‘Velma’ and its Biggest Mystery: Why it was Made


photo courtesy of HBO Max

HBO Max released “Velma,” an origin story for the underrated Scooby-Doo character. But they completely butchered the feel of the Scooby-Doo franchise.

Natalie Becker, Opinion editor

Ever since I wrote my first TTO piece on HBO Max removing cartoons, I’ve used the app sparingly. I only watch the animations they still have, like “South Park” or “Space Ghost Coast to Coast.”

I opened HBO Max this week to find a “Scooby-Doo” reboot had been made and it was targeted toward adults. I added it to my list and watched the four episodes that had been released.

My first and only question: was it necessary to make “Velma”?

With the countless spin-offs and reboots in the “Scooby-Doo” franchise, one could only assume that the story had been sucked dry. Nope, HBO still had the idea to give Velma an origin story and be completely tone-deaf while doing so. They lost the original feeling of “Scooby-Doo” by creating “Velma.”

“Scooby-Doo” fans, like myself, watched the movies and the shows when we were children. Now as teens and adults, we want to relive the simple moments of our childhood, like watching “What’s New, Scooby-Doo?” on a rainy day. 

“Velma” is not simple. And it’s definitely not for children. It’s a terrible transition from the Hanna-Barbera originals, which were always family-friendly, to now creating a show that doesn’t live up to the legacy of the “Scooby-Doo” franchise.

That’s what was so perfect about “Scooby-Doo: Mystery Incorporated.” It was edgy, while also being targeted for children. The writing flowed nicely with the source material and gave more depth into the lives of the Mystery Gang.

“Velma” struggles with writing. So far, the Mystery Gang have remained static with their character development. Character development arcs are important when writing a work of fiction, especially with a conflict being introduced. If a show can’t so much as give compelling arcs to their cast, why even write the show?

Although it is a part of the “Scooby-Doo” franchise, “Velma” has less mystery than there is filler, which makes me think the writers haven’t actually come up with ways to continue or even solve the mystery.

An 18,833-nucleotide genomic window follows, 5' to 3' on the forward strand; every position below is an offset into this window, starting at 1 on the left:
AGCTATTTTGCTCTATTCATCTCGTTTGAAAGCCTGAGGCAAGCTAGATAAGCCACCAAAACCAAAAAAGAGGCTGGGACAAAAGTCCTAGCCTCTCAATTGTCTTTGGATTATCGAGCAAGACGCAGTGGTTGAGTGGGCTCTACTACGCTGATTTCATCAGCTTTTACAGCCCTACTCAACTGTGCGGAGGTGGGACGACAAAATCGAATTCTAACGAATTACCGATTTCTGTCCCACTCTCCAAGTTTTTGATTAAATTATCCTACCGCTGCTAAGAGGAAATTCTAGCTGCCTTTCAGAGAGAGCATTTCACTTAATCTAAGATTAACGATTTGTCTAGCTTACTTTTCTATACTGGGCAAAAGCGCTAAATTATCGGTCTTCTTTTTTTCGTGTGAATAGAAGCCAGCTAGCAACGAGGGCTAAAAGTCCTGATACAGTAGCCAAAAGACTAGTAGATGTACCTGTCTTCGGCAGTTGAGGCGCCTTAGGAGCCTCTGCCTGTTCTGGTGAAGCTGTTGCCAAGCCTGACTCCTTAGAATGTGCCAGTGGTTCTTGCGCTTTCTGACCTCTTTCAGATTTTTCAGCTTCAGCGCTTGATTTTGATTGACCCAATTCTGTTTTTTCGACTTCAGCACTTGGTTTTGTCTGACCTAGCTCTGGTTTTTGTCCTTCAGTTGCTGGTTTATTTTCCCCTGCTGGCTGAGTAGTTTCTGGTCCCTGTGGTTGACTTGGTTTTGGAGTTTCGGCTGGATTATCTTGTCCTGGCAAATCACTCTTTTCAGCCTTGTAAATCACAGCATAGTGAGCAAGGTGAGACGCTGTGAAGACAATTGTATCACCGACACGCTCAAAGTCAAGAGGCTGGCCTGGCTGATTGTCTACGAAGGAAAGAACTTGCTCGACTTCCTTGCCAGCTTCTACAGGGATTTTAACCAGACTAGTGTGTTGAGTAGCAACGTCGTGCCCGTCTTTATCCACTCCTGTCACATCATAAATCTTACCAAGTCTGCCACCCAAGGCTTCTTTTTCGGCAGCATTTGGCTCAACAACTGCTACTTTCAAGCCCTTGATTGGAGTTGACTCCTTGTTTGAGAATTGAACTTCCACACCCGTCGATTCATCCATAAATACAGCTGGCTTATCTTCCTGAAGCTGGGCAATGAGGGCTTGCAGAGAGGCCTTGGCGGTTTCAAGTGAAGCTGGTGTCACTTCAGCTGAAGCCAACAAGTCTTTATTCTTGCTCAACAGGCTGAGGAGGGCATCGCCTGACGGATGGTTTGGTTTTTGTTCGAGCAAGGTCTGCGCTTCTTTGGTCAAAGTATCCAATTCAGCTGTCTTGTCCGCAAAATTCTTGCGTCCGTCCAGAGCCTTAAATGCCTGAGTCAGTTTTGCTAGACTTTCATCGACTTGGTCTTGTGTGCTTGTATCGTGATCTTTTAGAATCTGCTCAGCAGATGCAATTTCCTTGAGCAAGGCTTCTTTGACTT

The writers of “Velma” thought it necessary to give Velma Dinkley, the underrated nerd of the Mystery Gang, her own teen angst arc. Velma’s mother went missing and Velma blames herself for her mother’s disappearance. Any time Velma tries to “solve the mystery” of her mother’s disappearance, she is attacked by a distorted figure of her mother; everyone else in “Velma” would see this as a panic attack.

The only way Velma could get out of the panic attack was by laughter or being distracted. Daphne distracted her by kissing her on the mouth, non-consensual and harmful.

I won’t hate on an LGBTQ+ relationship in any show, but having a non-consensual kiss with someone in a dire situation is not okay.

Whether it be from the cringy jokes to the terrible depictions of panic attacks, this show is the perfect blend of what I’d like to call “trying too hard.”

The writers of “Velma” were tasteless when coming up with the story. Every subplot or bit in an episode was just dry humor and uninteresting. Nothing exciting happened and I realized I wasted 30 minutes of my day.

The most popular “bad joke” from “Velma” to circle around Twitter was when Velma said “420 is code for adults who still watch cartoons.”

Why must a team of writers hate on their demographic for watching a cartoon? Hey writers! “Velma” is a cartoon, specifically targeted at adults. Be aware of that, because you could lose your target audience.

The concept of an origin story for Velma is great, but find a team who cares about making it. The writing is so lazy and feels robotic at times. The formula of “plot, joke, plot, joke,” is rehashed in every single episode and it is getting boring hearing bad attempts at being relatable.

“Velma” is yet another attempt at a big cash-grab. HBO saw a successful business model of origin stories and used the Mystery Gang as the guinea pig. The result was in the form of trying to appeal to an audience stuck on the nostalgia train.

I suggest watching “Scooby-Doo: Mystery Incorporated.” The story is captivating, it’s a decent attempt at horror for a kids show and the writers aren’t trying too hard to relate to an audience. Adults who are fans of “Scooby-Doo” will enjoy “Mystery Incorporated” because it can remind them of simpler times like watching “What’s New, Scooby-Doo?” on rainy days. That can’t be said for “Velma.”

“Velma” and its reason for existing is a mystery that will haunt me.